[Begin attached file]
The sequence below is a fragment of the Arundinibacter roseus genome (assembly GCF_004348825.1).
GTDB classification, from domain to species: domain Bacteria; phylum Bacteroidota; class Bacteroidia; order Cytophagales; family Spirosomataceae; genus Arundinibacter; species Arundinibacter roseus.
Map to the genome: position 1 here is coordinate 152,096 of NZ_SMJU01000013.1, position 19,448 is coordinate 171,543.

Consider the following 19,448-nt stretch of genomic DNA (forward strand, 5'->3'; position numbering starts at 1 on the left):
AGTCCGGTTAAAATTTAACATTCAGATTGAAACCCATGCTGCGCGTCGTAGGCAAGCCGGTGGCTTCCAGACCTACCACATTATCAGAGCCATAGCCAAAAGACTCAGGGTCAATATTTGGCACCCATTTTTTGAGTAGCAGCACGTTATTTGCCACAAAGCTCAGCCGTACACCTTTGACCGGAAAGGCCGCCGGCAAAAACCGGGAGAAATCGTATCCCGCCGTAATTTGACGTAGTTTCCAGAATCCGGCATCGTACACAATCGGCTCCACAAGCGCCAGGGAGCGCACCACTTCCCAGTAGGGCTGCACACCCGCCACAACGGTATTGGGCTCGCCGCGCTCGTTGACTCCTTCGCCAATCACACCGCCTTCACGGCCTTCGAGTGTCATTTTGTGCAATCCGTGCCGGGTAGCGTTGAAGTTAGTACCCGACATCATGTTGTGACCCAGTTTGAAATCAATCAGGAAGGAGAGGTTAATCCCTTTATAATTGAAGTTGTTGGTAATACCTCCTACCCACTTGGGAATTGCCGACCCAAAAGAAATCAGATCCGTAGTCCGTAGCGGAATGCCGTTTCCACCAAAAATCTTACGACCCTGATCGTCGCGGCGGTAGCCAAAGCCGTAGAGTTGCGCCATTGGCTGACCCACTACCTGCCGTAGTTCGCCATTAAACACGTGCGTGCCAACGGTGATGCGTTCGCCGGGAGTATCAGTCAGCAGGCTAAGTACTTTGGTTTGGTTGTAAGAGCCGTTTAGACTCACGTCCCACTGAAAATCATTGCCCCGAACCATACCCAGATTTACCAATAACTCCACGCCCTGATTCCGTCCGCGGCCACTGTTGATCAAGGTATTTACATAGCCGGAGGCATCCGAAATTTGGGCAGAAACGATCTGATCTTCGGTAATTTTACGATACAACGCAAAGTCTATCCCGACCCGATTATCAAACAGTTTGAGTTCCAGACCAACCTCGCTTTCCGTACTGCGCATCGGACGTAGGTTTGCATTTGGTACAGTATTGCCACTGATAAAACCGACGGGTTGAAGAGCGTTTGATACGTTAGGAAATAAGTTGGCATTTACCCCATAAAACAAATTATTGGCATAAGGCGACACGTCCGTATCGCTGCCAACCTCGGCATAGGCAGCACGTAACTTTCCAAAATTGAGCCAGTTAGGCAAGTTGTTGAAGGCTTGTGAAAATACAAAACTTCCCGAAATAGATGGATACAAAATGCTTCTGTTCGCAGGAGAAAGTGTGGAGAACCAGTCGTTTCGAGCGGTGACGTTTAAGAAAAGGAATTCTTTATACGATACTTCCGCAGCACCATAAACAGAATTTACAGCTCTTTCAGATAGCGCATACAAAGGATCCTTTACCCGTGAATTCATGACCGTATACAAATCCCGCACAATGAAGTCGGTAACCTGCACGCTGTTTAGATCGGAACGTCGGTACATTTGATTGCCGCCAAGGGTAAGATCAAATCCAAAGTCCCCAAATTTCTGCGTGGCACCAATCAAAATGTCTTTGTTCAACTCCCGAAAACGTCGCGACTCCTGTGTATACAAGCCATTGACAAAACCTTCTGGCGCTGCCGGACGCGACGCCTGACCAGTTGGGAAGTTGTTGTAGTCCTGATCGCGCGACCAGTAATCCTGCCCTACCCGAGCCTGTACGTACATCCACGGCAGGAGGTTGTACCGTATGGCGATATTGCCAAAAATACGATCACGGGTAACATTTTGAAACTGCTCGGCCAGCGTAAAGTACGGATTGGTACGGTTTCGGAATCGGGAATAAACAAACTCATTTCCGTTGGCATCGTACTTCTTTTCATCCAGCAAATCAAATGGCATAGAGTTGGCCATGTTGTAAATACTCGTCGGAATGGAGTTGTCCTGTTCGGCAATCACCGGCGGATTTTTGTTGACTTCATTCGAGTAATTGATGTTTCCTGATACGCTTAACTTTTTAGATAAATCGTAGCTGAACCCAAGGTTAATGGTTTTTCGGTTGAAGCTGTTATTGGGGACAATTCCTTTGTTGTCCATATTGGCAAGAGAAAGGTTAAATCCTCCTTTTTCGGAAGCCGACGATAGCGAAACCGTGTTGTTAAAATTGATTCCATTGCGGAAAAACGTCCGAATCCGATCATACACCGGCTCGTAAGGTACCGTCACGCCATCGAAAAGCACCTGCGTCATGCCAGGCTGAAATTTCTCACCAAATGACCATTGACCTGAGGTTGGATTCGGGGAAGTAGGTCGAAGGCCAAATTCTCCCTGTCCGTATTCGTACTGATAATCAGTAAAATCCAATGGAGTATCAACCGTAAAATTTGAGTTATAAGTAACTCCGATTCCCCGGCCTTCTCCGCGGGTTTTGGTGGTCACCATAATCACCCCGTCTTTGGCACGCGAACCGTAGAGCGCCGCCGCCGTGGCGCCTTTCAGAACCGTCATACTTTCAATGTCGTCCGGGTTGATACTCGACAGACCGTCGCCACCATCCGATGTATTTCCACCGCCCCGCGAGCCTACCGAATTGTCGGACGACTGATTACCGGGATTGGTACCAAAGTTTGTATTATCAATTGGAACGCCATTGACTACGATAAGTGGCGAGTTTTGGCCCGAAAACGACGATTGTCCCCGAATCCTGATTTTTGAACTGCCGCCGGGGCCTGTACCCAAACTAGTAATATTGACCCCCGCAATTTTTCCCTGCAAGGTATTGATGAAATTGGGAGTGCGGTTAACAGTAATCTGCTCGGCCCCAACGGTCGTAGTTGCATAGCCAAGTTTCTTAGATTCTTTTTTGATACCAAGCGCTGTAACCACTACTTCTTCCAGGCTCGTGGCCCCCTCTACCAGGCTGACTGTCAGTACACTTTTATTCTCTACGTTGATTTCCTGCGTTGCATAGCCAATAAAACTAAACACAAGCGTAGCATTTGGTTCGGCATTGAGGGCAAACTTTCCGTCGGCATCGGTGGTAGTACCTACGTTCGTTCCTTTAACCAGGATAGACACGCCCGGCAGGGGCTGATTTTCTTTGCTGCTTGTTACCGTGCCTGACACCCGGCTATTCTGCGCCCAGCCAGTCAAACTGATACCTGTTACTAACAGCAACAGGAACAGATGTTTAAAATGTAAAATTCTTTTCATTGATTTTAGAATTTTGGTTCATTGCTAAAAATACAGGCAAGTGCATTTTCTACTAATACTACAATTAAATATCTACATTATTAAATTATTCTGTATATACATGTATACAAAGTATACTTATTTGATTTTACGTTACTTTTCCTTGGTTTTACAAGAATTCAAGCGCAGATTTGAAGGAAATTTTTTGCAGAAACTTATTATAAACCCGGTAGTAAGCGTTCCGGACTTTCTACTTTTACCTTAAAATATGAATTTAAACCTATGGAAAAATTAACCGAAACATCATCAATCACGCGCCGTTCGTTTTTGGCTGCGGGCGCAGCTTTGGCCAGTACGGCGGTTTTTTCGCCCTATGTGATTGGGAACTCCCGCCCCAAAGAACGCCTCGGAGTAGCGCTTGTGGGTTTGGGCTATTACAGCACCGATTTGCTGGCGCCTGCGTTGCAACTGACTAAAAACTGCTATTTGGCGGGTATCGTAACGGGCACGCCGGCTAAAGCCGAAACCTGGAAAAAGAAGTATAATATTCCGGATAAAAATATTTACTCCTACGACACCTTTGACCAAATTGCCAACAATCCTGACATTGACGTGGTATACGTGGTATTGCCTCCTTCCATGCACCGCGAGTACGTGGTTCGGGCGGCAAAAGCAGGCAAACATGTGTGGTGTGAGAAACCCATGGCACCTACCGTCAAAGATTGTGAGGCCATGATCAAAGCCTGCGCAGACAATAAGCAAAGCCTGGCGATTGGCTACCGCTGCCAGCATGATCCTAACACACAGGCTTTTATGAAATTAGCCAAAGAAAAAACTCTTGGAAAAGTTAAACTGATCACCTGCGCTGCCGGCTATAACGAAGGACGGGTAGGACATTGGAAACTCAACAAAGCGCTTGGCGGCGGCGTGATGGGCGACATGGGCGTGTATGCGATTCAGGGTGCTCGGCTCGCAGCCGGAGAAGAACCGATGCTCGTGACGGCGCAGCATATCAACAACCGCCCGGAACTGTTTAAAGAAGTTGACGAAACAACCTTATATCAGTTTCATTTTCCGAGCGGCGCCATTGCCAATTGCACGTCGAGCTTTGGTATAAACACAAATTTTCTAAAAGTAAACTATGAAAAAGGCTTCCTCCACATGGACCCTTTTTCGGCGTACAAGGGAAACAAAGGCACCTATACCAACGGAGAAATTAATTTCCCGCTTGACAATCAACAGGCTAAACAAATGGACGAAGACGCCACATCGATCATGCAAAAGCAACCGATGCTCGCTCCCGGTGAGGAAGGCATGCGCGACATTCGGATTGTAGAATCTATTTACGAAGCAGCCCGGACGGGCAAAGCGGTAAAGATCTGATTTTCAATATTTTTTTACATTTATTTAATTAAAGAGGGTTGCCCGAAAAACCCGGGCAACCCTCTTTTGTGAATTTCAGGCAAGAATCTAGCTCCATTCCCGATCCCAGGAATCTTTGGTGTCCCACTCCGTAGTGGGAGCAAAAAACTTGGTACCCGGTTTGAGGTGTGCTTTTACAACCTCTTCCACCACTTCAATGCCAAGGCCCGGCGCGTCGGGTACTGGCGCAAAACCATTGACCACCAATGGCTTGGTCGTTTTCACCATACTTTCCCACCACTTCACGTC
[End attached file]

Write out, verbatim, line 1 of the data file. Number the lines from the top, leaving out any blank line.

The sequence below is a fragment of the Arundinibacter roseus genome (assembly GCF_004348825.1).